Support is here to STaY
Date of release: 3 March 2023
“It enabled me to keep my passions going – my son and nursing.”
Cath Wilson, Deputy Director of Nursing at The Royal Wolverhampton NHS Trust (RWT) and Walsall Healthcare NHS Trust, managed to combine her work with caring for her son, who has complex needs, because of the support she received.
And she has recently launched a campaign across both Trusts called Supervision Together all Year (STaY) aimed at retaining new nurses at the Trusts.
Data has shown that if nurses stay at either organisation for a year, they’re more likely to remain for two, and if they stay for two years, they’re more likely to stay for five years.
Thanks to her line manager, Cath stayed loyal to her Trust after benefitting from life-changing support more than a decade ago.
Cath and husband Stuart’s 19-year-old son Charlie has needs including a severe and complex developmental delay, he had no sense of danger or pain and he was born with a cleft palate.
By the time Charlie was five, he needed a high level of supervision, which wasn’t available at the time in school wraparound care. Cath, who was a Practice Placement Manager in an Education Team, thought she would have to become a full-time carer. Then her boss intervened.
“My boss asked if I’d thought about term-time contracts,” said Cath. “It sounded better than what I was planning as becoming a carer would have led to the loss of my Nursing PIN and registration.”
A term-time contract means the employee receives an annualised salary, which deducts leave for all school holidays.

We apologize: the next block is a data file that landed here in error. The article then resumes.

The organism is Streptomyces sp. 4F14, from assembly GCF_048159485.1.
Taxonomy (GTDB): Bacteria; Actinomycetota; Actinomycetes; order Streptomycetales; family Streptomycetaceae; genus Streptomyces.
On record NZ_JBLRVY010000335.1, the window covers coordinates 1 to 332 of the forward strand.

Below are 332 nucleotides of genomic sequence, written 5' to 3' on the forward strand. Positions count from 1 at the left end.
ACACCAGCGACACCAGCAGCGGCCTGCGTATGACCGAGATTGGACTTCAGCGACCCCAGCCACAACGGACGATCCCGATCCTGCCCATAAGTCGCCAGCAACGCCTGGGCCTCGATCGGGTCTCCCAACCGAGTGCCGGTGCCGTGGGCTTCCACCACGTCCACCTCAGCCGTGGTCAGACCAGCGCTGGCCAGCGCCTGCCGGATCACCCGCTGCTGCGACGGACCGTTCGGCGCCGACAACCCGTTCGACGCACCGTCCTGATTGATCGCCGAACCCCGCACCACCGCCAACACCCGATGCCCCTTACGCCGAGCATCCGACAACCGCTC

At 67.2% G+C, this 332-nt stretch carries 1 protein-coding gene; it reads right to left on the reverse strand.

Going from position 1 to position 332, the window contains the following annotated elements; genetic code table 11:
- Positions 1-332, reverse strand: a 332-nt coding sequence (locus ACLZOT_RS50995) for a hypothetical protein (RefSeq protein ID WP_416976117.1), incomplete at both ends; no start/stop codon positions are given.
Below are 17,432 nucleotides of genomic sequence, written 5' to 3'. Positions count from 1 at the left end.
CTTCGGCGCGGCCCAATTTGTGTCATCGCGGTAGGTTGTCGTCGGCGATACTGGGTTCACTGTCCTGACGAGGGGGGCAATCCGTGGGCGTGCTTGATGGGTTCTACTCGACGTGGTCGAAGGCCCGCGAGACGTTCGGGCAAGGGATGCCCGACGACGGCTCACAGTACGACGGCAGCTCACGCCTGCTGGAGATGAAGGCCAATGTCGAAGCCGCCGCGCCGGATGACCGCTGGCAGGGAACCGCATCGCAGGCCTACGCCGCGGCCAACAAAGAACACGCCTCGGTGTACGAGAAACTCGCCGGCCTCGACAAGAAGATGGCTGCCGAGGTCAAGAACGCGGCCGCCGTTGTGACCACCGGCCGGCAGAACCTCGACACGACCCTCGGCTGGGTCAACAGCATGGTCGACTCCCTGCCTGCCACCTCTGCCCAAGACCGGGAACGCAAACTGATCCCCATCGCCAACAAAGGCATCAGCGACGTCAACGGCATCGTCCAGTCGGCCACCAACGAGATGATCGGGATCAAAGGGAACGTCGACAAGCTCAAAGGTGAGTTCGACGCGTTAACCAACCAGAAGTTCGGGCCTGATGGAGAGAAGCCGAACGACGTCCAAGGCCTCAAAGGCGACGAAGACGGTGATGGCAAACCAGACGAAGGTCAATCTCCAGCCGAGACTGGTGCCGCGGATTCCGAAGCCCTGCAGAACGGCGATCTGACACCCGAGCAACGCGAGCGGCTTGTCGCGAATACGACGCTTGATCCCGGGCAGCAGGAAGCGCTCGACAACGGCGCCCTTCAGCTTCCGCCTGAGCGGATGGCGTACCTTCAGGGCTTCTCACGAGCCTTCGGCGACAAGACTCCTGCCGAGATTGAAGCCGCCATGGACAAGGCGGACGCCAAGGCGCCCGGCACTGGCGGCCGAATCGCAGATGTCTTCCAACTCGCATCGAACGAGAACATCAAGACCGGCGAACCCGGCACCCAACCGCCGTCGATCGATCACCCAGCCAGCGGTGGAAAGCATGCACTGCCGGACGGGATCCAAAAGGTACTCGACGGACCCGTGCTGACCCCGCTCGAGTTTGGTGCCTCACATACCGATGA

Charlie in his younger years, and (right) Cath, Stuart and Charlie
Charlie’s many medical appointments meant Cath needed more flexibility – but again, help was at hand.
“They adjusted my contract to include 13 weeks’ leave,” she added. “It was a case of ‘what do you need to help you stay here?’
“That reduced my salary, but I kept my professional registration and Stuart became self-employed, which allowed him to do school runs and I did all the school holidays and medical appointments.”
Cath’s line manager had had a similar experience herself, and her support was reciprocated.
“I became the most loyal employee for those 11 years, as I felt valued and cared for by the organisation, so I stayed and worked really hard,” she added.
“I had three roles in that time but I kept the term-time contract. I undertook a three-year term on the Board of Governors and completed a Master’s degree.
“I had the right work-life balance. I feel I didn’t miss out and it enabled me to keep my passions – my son and nursing.”
Cath’s experience convinced her to offer similar arrangements to new recruits, while accommodating the needs of a 24-hour-a-day service.
“I’ll even say at interview ‘is there anything you’re afraid to ask for in case you think we won’t want you as a result?’” she said.
Charlie now has two personal assistants to help with social activities and he’s undertaking a grounds maintenance course on a supported internship with a job coach through a local college.
Anyone who is interested in the benefits of the STaY initiative should read Retention drive for nurses
Notes to Editor
- For further information, please call Tim Nash 07714 741097 or email email@example.com
Press release issued by the Communications team. For more information contact the team on 01902 695884